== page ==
Suspenseful, emotional and powerful.”
Kirkus Reviews

Namesake earns four stars from CM Magazine

Posted on June 21st, 2013 by pajamapress

“…In every way, this novel is a triumph. MacLeod deftly weaves the modern Jane’s contemporary story with the true-life tale of Lady Jane Grey. Both storylines are fully developed and vividly rendered, with the time-travel element simply and elegantly incorporated into the fabric of Jane’s present-day life. In so doing, the author expertly brings the history to life for her readers while concurrently crafting a poignant tale of a modern teen’s efforts to navigate the hardships of both high school and a troubled home life…Highly Recommended.
Lisa Doucet

Click here to read the full review

School Libraries in Canada interviews Sue MacLeod

Posted on June 6th, 2013 by pajamapress

In their current issue, School Libraries in Canada is exploring bringing the past into the future. How fitting, then, to interview Sue MacLeod, author of the time slip novel Namesake in which a library book does just that.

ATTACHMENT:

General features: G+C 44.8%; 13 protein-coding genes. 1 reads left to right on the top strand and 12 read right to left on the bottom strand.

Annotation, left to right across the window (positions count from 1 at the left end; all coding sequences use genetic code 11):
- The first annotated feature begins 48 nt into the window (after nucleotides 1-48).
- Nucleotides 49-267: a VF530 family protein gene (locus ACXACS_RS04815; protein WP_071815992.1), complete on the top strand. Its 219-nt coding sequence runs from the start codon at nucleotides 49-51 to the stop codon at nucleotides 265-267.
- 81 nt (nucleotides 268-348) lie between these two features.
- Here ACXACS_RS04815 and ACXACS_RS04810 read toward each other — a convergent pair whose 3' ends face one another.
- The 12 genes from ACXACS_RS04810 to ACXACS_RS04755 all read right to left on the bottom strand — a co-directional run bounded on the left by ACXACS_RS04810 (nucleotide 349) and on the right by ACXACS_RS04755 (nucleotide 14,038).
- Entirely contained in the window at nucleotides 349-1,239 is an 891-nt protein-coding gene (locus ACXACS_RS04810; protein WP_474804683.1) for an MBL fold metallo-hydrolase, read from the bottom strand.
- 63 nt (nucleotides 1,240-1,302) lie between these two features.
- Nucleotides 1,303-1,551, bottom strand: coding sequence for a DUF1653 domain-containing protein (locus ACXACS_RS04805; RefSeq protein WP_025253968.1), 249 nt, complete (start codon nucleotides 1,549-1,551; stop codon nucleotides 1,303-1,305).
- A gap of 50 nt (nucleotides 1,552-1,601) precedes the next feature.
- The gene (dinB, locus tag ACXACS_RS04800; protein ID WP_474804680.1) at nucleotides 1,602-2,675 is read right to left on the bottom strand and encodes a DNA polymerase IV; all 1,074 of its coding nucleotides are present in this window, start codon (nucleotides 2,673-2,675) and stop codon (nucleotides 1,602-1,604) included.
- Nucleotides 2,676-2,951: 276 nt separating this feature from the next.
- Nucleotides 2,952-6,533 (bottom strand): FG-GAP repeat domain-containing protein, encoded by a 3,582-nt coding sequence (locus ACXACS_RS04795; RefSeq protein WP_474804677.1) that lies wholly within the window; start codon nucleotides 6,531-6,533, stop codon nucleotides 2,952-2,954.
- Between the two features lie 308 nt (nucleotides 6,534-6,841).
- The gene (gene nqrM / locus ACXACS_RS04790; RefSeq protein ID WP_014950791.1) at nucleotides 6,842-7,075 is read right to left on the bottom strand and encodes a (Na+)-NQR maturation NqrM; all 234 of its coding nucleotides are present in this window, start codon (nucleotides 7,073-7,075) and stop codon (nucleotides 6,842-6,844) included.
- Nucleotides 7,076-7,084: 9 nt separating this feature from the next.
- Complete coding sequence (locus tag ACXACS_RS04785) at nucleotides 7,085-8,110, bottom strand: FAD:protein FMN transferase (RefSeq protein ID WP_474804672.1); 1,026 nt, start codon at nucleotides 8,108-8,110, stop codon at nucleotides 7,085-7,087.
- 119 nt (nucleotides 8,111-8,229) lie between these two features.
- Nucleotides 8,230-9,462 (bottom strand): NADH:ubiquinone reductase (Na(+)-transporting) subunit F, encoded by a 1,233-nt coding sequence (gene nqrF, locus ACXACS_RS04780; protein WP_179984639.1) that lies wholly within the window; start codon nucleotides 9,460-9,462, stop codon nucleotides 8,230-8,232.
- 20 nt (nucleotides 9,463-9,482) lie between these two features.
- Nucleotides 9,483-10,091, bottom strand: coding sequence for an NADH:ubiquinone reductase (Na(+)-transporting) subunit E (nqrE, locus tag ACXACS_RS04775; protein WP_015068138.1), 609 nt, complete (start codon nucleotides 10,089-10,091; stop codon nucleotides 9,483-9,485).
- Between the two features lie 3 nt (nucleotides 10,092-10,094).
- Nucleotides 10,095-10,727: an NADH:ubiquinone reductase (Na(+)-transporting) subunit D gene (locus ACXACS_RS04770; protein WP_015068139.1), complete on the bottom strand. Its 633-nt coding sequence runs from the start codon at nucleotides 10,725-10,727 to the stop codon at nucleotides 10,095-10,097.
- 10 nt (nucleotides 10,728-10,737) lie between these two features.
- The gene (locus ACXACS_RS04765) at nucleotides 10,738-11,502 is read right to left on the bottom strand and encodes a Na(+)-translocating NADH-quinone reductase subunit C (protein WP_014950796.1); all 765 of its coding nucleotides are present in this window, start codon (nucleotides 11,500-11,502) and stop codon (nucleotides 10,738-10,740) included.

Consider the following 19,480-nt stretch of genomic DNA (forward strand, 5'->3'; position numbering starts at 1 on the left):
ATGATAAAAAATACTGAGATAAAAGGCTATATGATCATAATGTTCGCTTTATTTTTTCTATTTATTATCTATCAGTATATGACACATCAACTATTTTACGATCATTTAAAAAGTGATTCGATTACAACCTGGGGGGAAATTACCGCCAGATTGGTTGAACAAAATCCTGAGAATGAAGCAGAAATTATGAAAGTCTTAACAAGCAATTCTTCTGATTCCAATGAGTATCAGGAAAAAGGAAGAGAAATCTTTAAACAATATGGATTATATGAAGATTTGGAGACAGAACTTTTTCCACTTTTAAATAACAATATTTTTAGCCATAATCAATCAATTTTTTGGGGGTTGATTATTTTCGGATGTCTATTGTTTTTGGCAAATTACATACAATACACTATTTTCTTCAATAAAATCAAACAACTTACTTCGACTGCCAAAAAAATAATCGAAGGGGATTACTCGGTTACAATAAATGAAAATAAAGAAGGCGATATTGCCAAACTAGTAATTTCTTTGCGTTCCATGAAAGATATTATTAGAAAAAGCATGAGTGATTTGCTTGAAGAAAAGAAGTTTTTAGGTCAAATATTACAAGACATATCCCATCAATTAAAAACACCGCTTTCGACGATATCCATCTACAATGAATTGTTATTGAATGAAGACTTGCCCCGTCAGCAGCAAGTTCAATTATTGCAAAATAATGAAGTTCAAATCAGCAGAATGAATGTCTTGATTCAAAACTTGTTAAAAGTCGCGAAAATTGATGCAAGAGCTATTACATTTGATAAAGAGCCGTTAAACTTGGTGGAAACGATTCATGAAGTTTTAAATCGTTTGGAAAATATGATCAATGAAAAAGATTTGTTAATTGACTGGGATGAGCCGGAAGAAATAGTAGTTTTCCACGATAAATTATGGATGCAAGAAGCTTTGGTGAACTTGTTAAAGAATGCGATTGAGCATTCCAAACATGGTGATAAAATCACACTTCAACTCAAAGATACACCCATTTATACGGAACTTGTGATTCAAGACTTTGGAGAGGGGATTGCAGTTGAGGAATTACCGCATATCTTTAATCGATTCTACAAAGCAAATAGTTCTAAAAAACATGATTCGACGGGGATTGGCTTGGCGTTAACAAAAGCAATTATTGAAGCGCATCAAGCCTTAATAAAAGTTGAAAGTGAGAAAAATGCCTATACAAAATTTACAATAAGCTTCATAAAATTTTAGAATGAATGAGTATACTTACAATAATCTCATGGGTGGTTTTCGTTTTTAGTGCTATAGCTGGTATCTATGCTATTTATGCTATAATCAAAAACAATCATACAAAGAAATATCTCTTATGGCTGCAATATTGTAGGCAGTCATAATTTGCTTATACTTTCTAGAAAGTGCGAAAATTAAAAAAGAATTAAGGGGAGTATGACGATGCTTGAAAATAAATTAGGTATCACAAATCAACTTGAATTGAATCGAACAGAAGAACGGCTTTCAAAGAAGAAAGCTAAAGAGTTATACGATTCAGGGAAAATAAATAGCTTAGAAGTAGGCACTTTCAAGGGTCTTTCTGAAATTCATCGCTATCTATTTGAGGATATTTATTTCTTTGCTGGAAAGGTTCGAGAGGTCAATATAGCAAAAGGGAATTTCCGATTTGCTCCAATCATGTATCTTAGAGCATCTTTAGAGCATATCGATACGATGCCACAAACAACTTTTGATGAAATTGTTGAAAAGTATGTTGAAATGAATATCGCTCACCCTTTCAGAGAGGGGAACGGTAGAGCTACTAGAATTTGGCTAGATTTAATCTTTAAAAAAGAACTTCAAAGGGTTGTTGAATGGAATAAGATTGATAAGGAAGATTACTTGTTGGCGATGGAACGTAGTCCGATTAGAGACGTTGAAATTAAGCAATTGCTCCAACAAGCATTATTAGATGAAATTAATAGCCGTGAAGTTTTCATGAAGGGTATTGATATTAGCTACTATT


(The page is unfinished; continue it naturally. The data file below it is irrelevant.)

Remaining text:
MacLeod explains how she came to write Namesake:

“It was actually Lady Jane Grey herself who compelled me. I read a book about her when I was ten or so, and she stayed with me. It occurred to me a long time ago – twenty years or more – that I wanted to write about her in a way that would link her story with that of a contemporary girl. So, a young adult time-slip novel emerged as a natural way to approach that.”

Click here to read the full interview.

Namesake Book Launch

Posted on May 26th, 2013 by pajamapress

On Thursday, May 23 a group of book lovers gathered at Another Story Bookshop to celebrate Namesake by Sue MacLeod. There was a lot of positive energy, plenty of insightful questions, and even some bakery-fresh cookies. Thank you to everyone who came out to the launch!

CanLit for LittleCanadians reviews Namesake

Posted on May 14th, 2013 by pajamapress

“While Namesake may be initially seen as a standard time-slip novel, with a contemporary character going back in time to learn something which she could apply to her own life, the book goes beyond this…

I am especially pleased by the direction the author takes Jane’s time slip, allowing for the two young women, just sixteen, to share their lives and their stories, and Jane anticipating bringing Lady Jane back with her…

The history is true, the twists unique and the touches of humour and romance are heart-warming. And Namesake still delivers an open ending that takes the reader to a more hopeful situation than Lady Jane’s true horrific ending”